Christmas Around the World — China
Do people in China celebrate Christmas? Until a couple decades ago the answer was, "No." Sure, Christians in China celebrated Christmas; but, because Christmas is considered a religious holiday, the nation of China did not celebrate Christmas. Slowly but surely the celebration of Christmas is making inroads in the Chinese nation. It still is not a national holiday. Government offices, stores, restaurants, and other places of business are still open on Christmas day. However, the glamour, the lights, the gaiety, the festivity of Christmas is spreading to cities all over China.
In China the Christmas season starts with a bang. Literally. As Christmas is the season of light, fireworks light up the opening of the Christmas season. Jugglers and acrobats also welcome the Christmas season with their antics. Just as food plays a big part of Christmas in the west, feasting is a major part of the Chinese Christmas celebration.
Christians in China call Christmas "Sheng Dan Jieh," meaning Holy Birth Festival. Many of them celebrate the birth of Christ by attending church services. Churches report that attendance at these Christmas services is growing every year even among non-religious people.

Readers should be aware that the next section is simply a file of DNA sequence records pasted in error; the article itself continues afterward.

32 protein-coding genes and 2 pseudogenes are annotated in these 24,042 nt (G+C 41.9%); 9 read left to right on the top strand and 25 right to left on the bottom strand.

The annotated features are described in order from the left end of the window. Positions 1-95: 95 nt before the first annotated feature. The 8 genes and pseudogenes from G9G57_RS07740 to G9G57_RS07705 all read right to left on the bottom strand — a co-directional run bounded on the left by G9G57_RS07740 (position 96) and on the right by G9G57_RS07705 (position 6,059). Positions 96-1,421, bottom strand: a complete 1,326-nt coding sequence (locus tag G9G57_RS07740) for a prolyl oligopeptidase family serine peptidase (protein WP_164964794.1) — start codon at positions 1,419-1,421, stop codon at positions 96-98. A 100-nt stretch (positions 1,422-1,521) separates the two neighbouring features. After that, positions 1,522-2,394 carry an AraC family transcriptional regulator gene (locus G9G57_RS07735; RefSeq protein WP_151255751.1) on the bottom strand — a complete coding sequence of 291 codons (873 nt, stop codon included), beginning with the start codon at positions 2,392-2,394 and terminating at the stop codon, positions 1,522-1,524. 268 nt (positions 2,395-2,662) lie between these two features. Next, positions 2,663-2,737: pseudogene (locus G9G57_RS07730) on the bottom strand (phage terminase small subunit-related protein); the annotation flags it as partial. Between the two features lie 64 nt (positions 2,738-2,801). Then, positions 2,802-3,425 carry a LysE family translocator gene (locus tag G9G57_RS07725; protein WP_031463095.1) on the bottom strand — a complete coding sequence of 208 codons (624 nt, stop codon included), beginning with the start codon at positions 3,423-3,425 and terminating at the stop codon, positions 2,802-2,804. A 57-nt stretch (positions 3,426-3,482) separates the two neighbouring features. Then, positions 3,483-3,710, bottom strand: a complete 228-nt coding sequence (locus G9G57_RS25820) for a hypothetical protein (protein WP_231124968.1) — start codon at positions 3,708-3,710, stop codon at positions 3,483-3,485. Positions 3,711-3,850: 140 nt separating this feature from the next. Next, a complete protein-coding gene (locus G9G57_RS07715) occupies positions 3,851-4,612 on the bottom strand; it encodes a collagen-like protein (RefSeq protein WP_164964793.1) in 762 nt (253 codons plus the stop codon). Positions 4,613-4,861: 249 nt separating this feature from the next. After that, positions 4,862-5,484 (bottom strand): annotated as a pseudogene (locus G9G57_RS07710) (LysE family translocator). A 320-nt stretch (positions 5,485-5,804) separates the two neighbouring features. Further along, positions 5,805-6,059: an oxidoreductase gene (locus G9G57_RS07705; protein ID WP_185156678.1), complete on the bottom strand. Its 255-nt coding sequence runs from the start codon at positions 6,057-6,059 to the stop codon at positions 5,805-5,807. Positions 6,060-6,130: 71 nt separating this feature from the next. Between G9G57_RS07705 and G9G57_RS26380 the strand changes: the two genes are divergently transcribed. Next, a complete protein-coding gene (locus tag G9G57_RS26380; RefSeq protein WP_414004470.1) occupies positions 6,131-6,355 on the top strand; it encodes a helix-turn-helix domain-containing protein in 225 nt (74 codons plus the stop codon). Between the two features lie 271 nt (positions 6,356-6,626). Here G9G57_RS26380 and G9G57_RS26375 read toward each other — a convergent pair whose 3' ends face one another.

Just as with other festivals people enjoy decorating their houses for Christmas. Christmas trees, known as "trees of light," are decorated with paper chains, paper flowers, and paper lanterns. Houses are lit with beautiful paper lanterns.
Santa Claus does make an appearance in China where he is called Dun Che Lao Ren, Christmas Old Man, or Lan Khoong-Khoong, Nice Old Father. Children do not leave him cookies and milk or write him letters asking for gifts, but they enjoy seeing Santa in the malls and marketplaces of China and getting photographs made with him.
Traditionally, gifts are not exchanged at Christmas but at the Chinese New Year instead. As years go by and Christmas becomes a bigger part of the Chinese culture, however, exchanging Christmas cards and gifts at Christmas time is becoming more popular.